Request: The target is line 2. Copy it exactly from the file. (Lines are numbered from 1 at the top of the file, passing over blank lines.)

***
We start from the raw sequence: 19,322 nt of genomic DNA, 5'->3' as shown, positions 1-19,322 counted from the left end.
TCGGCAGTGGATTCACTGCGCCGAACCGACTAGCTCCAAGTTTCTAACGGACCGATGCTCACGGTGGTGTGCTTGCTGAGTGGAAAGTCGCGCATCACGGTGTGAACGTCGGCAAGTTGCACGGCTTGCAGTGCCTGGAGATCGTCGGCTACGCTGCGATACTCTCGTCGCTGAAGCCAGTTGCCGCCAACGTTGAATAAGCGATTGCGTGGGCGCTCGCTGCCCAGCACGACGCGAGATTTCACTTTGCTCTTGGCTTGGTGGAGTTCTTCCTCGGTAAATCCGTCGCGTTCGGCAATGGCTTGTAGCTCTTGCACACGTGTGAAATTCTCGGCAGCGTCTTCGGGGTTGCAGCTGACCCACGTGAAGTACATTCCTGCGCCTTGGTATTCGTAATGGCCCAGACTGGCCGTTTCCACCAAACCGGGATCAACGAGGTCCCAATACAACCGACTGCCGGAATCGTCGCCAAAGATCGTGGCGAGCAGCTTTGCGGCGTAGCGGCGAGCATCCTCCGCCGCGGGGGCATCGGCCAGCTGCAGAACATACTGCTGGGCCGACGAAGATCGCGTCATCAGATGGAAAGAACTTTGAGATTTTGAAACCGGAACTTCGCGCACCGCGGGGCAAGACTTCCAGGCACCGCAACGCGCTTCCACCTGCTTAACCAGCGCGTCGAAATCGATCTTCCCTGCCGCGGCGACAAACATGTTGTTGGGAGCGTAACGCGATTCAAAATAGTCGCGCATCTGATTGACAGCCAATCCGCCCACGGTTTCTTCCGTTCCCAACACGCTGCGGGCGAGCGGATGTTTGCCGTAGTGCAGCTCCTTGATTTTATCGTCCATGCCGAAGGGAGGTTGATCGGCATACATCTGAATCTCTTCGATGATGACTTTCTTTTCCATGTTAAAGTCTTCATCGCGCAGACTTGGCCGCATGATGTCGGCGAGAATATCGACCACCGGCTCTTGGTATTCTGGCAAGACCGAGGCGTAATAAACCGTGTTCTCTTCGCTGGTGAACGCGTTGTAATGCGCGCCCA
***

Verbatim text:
TCGGCAGTGGATTCACTGCGCCGAACCGACTAGCTCCAAGTTTCTAACGGACCGATGCTCACGGTGGTGTGCTTGCTGAGTGGAAAGTCGCGCATCACGGTGTGAACGTCGGCAAGTTGCACGGCTTGCAGTGCCTGGAGATCGTCGGCTACGCTGCGATACTCTCGTCGCTGAAGCCAGTTGCCGCCAACGTTGAATAAGCGATTGCGTGGGCGCTCGCTGCCCAGCACGACGCGAGATTTCACTTTGCTCTTGGCTTGGTGGAGTTCTTCCTCGGTAAATCCGTCGCGTTCGGCAATGGCTTGTAGCTCTTGCACACGTGTGAAATTCTCGGCAGCGTCTTCGGGGTTGCAGCTGACCCACGTGAAGTACATTCCTGCGCCTTGGTATTCGTAATGGCCCAGACTGGCCGTTTCCACCAAACCGGGATCAACGAGGTCCCAATACAACCGACTGCCGGAATCGTCGCCAAAGATCGTGGCGAGCAGCTTTGCGGCGTAGCGGCGAGCATCCTCCGCCGCGGGGGCATCGGCCAGCTGCAGAACATACTGCTGGGCCGACGAAGATCGCGTCATCAGATGGAAAGAACTTTGAGATTTTGAAACCGGAACTTCGCGCACCGCGGGGCAAGACTTCCAGGCACCGCAACGCGCTTCCACCTGCTTAACCAGCGCGTCGAAATCGATCTTCCCTGCCGCGGCGACAAACATGTTGTTGGGAGCGTAACGCGATTCAAAATAGTCGCGCATCTGATTGACAGCCAATCCGCCCACGGTTTCTTCCGTTCCCAACACGCTGCGGGCGAGCGGATGTTTGCCGTAGTGCAGCTCCTTGATTTTATCGTCCATGCCGAAGGGAGGTTGATCGGCATACATCTGAATCTCTTCGATGATGACTTTCTTTTCCATGTTAAAGTCTTCATCGCGCAGACTTGGCCGCATGATGTCGGCGAGAATATCGACCACCGGCTCTTGGTATTCTGGCAAGACCGAGGCGTAATAAACCGTGTTCTCTTCGCTGGTGAACGCGTTGTAATGCGCGCCCA